My mother used to sit with my sisters and me around her as she read to us from the Bible. Strange and dramatic sagas of Jonah and the big fish, Noah and his ark, and David and Goliath. These fed a vivid imagination. Later, when I began reading the Bible on my own, I appreciated the rich poetry of the Song of Solomon, the lyricism of Proverbs and Ecclesiastes. While the gospels are a measure of faith for some, to me the birth of Jesus was a haunting and original tale. The plaintive appeals of Paul in his letters to the Corinthians and to Timothy were surpassed by the drama of Pentecost and by the rich, mysterious imagery of Revelation. I learned from this book that words can heal when you're feeling sore in spirit, that they can make you reflective, joyful, somber. Not so much because you subscribe to a religious belief they may point to, but because they have power when put together in the right way.
By Toni Morrison
When I was an adolescent, I dreamed of being a writer. At the time, books by black writers weren't taught in the public school system. So I grew up believing that black people didn't write books. It wasn't until I entered college that I discovered The Bluest Eye. It spoke to me in a way that no other book had. Pecola Breedlove's plight was the universal plight of little black girls. You move through a world where no one appreciates your beauty, not even within your own community. Pecola's search for acceptance finally leads her into insanity. And Morrison's language is woven like poetry as she takes us with Pecola on this descent into madness. There are no polemics here, but the book is an example of how writers can be most effective. Take a simple story, tell it honestly and well, and you can touch lives.
By Richard Wright
There have been only two books in my life that have made me cry—the first 50 pages of Jane Eyre and the last 50 of Native Son. Like Ann Petry's The Street and John Steinbeck's The Grapes of Wrath, Richard Wright's masterpiece is in the school of the protest novel. This is a political term for books that were critical of the social conditions in America during the 1930s and '40s. Native Son is considered a classic because it spoke to a truth that is still relevant today: diminished opportunities for young black men. In Bigger Thomas's struggle for self-worth, I saw the faces of the sons and brothers and uncles and nephews within my community. Of course, few—if any of them—would go to the violent extremes that Wright's character did, but I know they have felt his desperation at times. Native Son taught me that it's all right to have passion within your work, that you don't need to shy away from politics in order to write fiction. Everything is political, from buying a loaf of bread to looking for an apartment.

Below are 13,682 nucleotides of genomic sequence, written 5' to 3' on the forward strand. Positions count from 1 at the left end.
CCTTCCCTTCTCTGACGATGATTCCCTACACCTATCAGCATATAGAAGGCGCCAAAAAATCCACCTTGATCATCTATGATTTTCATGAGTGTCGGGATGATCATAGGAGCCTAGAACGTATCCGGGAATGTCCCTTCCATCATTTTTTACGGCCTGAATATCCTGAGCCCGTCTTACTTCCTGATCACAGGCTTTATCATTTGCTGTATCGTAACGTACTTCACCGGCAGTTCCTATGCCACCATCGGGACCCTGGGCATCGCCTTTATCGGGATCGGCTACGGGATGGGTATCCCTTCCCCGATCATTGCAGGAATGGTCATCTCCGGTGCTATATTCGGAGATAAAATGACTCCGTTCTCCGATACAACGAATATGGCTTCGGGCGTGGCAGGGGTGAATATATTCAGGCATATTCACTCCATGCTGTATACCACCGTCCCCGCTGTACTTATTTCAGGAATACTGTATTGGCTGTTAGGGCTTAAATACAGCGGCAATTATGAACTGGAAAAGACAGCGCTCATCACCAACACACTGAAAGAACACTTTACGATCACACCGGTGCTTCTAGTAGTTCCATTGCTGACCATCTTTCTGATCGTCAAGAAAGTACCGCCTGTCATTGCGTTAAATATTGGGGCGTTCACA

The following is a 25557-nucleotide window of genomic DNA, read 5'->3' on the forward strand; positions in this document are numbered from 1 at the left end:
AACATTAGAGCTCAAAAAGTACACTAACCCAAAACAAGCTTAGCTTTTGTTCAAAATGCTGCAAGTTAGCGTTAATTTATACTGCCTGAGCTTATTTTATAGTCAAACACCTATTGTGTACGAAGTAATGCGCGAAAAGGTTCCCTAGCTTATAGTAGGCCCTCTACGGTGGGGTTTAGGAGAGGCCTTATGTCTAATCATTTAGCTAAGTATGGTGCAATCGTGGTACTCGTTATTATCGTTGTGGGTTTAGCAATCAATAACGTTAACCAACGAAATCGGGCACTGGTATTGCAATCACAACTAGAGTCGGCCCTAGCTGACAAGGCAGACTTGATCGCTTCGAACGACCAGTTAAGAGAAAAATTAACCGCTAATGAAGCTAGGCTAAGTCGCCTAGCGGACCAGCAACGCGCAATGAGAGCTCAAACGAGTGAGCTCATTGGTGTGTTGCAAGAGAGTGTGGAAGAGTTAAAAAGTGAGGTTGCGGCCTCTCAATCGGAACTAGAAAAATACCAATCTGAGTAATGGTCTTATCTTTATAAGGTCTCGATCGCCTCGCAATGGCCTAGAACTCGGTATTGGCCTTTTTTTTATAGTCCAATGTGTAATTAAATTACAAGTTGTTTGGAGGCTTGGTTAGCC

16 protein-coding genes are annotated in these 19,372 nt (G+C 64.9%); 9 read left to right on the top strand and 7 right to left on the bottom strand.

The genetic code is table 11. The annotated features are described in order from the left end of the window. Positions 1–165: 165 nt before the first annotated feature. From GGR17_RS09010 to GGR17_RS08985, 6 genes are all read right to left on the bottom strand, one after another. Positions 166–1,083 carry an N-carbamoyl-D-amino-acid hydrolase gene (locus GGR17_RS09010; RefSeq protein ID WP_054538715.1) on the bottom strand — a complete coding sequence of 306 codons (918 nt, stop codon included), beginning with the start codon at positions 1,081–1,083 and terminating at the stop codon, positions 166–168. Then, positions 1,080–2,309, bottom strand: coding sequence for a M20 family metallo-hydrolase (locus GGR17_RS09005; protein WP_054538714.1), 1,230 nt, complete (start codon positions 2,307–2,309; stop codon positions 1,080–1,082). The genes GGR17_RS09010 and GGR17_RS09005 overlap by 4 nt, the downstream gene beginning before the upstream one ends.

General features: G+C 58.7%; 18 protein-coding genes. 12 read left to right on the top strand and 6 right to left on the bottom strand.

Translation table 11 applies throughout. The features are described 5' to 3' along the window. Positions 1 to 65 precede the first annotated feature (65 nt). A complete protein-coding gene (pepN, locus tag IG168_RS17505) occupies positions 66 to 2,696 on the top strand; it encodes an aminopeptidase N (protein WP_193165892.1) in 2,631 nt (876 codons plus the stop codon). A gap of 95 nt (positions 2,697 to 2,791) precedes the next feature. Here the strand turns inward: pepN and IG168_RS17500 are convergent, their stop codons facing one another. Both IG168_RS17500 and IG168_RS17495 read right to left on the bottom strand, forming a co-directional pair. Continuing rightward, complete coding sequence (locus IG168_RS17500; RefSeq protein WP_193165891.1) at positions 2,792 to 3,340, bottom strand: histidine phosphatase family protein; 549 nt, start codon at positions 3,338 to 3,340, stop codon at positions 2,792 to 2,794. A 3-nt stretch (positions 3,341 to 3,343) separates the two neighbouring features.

By Noam Chomsky
Chomsky is one of the leading intellects of our time. After reading him, I was never able to look upon America in the same way again. He painstakingly goes behind the mediocre reporting of established newspapers and television to show how America, from its inception, has oppressed its citizens as well as people beyond its borders. Nothing escapes his scrutiny, from relationships between the United States and South America or Eastern Europe, to the problems in the Middle East. For anyone who has felt something was missing from the reportage she reads or sees on the evening news, this is the book to read. As a writer, I need to understand the world in which I move. It may never enter my fiction, but it's certainly the springboard from which I create.